Andrew Welsh-Huggins, Associated Press
LEBANON, Ohio — As he sat in the doctor's office, ex-boxer and weightlifter Gerald Dixon explained that years of sports had left him in pain, especially his hands, and he was looking for relief.
After a cursory examination at the clinic in West Palm Beach, Fla., Dixon left with a prescription for 180 doses of OxyContin — and a plan to return to his Ohio home and sell them on the street.
The trips made by Dixon and others like him — authorities dub them "prescription" or "drug" tourists — have complicated the challenges investigators face trying to stem the flow of painkillers, whose prevalence have made drug overdoses the leading cause of accidental death in dozens of states including Ohio, Florida, Kentucky and Utah, surpassing car crashes.
Dixon, 52, a drug dealer for most of his adult life, had recently discovered a new angle on an old profession. By driving to Florida just once a month and acquiring a bagful of pain pills — legally and illegally — he could earn tens of thousands of dollars.
The only thing the medical clinics that Dixon visited in Florida cared about was the money, he said. A diagnosis for severe pain was easy to obtain.
"It's all about cash, cash, cash," Dixon said during a prison interview in April with The Associated Press. "You go, you pay the money, and they're going to come back and say, 'Yeah, you're right, you was hurt.'"
Prescription tourists thwart local efforts to combat the illegal sale of painkillers and to treat addicts by bringing huge volumes of drugs in from outside. Cracking down on the trade also requires complicated prosecutions crossing multiple state lines.
These tourists are based in a variety of states, but investigators in Kentucky, Ohio and West Virginia — where authorities have already cracked down on local pill mills — are among the busiest trying to track trips to Florida, Georgia and elsewhere.
The lucrative business involves drug dealers dispatching underlings like Dixon to states with numerous pill mills where they load up on painkillers, then return to sell the drugs to addicts willing to pay as much as $100 a pill, or as much as 10 times the drugstore price.
Florida for years was a popular destination because of its virtually unregulated pain clinic industry, which provided easy access to thousands of painkillers marketed under names like OxyContin, Vicodin and Percocet.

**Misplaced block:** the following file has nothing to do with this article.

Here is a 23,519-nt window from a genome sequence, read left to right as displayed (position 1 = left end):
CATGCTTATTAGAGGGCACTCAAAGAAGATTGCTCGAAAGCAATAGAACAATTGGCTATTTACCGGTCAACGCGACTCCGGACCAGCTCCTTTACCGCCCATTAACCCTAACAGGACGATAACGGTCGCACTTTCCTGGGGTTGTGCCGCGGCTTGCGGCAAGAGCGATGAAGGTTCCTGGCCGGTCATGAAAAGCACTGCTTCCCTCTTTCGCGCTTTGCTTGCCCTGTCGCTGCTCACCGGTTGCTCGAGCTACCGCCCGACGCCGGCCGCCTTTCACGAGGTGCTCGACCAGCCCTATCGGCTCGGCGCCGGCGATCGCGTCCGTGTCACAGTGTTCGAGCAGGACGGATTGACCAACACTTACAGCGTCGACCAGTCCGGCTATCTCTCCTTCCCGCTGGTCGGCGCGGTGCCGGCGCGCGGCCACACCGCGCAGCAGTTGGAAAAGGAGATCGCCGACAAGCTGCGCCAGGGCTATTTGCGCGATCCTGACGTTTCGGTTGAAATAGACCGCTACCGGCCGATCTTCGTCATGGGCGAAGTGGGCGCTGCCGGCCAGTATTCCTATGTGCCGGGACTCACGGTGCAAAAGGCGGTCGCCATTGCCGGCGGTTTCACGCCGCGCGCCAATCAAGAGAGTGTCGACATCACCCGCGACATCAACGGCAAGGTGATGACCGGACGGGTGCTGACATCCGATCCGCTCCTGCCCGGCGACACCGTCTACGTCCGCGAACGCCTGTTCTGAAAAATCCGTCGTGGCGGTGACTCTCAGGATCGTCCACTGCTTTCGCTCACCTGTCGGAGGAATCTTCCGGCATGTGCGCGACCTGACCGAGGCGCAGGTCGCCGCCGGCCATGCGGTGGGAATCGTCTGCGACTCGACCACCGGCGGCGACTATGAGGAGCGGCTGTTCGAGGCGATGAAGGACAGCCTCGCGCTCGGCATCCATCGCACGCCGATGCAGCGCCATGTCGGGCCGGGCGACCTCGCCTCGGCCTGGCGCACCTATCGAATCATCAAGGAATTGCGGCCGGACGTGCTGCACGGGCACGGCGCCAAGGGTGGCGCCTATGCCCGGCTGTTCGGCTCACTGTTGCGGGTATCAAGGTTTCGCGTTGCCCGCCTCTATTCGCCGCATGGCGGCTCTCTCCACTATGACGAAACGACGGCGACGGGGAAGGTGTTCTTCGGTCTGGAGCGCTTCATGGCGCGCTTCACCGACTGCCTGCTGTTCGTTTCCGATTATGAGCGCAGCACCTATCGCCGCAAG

As Florida cracks down on its pill mills, the clinics have migrated to states like Georgia, which had practically none three years ago and now has as many as 150, said Richard Allen, director of the Georgia Drugs and Narcotics Agency.
Runners — another term for people like Dixon or addicts sent to buy pills and take them home — are coming from as close as Kentucky and Tennessee and as far away as Arizona and Nebraska, Allen said.
"They're like a swarm of locusts," he said. "Once they have a scrip, they'll hit every pharmacy in the state trying to get them filled."
In eastern Kentucky, several residents arrested in 2009 in a massive drug sweep had visited the Lauderhill Medical Clinic in Oakland Park, Fla. U.S. Attorney Kerry Harvey estimates that nine of every 10 patients at the clinic are from Kentucky. He prosecutes about five dozen cases a year involving prescription drugs.
At West Virginia's Huntington Tri-State Airport, authorities have dubbed low-cost flights to Florida aboard Allegiant Air the OxyExpress. The airline isn't accused of wrongdoing, and spokeswoman Jessica Wheeler says it hasn't been approached by authorities.
In Tennessee, strict laws governing pain clinics force drug dealers out of state for supplies, using Interstate 75 to bring pills back from Florida or move them farther north, said Kristin Helm, spokeswoman for the Tennessee Bureau of Investigation.
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